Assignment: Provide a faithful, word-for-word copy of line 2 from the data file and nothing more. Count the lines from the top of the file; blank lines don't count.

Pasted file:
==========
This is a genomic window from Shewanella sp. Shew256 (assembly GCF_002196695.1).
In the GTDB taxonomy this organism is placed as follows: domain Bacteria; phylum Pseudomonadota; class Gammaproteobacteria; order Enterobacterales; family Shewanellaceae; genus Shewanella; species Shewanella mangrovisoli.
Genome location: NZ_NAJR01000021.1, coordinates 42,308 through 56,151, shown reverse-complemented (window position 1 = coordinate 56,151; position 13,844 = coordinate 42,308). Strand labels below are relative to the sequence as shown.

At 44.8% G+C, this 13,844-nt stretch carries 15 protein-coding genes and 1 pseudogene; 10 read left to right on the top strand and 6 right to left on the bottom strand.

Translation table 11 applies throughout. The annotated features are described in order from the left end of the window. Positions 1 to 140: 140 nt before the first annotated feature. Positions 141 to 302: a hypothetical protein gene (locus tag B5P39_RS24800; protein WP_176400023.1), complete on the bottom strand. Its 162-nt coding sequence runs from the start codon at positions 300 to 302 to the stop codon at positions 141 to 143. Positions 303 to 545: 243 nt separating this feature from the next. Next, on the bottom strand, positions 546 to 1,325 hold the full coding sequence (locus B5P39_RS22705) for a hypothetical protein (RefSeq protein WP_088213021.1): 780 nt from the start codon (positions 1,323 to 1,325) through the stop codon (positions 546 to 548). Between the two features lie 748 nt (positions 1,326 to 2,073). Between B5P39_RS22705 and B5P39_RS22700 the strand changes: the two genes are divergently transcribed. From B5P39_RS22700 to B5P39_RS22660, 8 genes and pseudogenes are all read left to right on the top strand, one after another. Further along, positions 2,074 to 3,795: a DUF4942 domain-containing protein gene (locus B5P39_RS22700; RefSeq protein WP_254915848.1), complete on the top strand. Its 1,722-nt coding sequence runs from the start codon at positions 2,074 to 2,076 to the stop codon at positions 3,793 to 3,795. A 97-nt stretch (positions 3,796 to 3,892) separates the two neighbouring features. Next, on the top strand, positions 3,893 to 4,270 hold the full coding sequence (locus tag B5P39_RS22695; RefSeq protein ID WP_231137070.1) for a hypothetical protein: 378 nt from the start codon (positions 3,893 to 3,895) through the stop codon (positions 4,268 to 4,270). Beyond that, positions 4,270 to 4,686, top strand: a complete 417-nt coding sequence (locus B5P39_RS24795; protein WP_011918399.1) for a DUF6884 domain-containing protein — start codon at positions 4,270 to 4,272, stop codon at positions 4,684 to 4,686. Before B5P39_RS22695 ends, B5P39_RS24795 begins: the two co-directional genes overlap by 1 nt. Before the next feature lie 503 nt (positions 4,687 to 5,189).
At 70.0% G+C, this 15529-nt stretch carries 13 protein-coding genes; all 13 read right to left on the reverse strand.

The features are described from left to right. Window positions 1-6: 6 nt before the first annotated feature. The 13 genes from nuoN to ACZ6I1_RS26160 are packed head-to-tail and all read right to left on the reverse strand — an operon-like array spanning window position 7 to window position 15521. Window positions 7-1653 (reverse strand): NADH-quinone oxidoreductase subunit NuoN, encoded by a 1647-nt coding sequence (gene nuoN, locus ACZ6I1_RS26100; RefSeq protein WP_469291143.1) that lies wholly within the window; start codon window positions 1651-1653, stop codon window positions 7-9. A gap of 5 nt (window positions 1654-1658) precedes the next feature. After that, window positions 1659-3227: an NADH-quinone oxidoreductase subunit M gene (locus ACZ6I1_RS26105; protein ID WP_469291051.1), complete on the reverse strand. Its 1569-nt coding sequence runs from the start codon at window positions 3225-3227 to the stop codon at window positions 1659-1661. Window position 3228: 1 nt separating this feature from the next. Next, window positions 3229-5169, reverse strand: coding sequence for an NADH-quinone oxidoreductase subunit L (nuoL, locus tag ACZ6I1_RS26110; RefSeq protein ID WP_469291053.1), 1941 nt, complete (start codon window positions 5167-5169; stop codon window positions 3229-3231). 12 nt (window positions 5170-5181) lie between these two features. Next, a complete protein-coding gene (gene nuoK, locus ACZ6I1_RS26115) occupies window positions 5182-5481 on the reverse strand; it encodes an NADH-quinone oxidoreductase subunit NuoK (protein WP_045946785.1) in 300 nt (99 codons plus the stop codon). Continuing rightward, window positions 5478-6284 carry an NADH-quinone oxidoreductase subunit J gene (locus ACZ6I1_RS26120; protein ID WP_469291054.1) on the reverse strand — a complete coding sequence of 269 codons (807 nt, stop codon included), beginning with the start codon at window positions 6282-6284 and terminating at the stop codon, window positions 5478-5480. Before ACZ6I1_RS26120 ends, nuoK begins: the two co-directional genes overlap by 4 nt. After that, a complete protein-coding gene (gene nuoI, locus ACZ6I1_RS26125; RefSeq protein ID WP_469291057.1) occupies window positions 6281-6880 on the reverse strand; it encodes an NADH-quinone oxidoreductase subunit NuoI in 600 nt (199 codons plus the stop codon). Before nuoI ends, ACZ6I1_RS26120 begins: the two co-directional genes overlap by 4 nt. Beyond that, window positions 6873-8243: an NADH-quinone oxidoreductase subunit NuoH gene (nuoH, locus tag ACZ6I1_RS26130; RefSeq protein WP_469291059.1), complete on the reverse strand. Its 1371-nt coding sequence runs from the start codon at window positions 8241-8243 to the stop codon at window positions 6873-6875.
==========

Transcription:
In the GTDB taxonomy this organism is placed as follows: domain Bacteria; phylum Pseudomonadota; class Gammaproteobacteria; order Enterobacterales; family Shewanellaceae; genus Shewanella; species Shewanella mangrovisoli.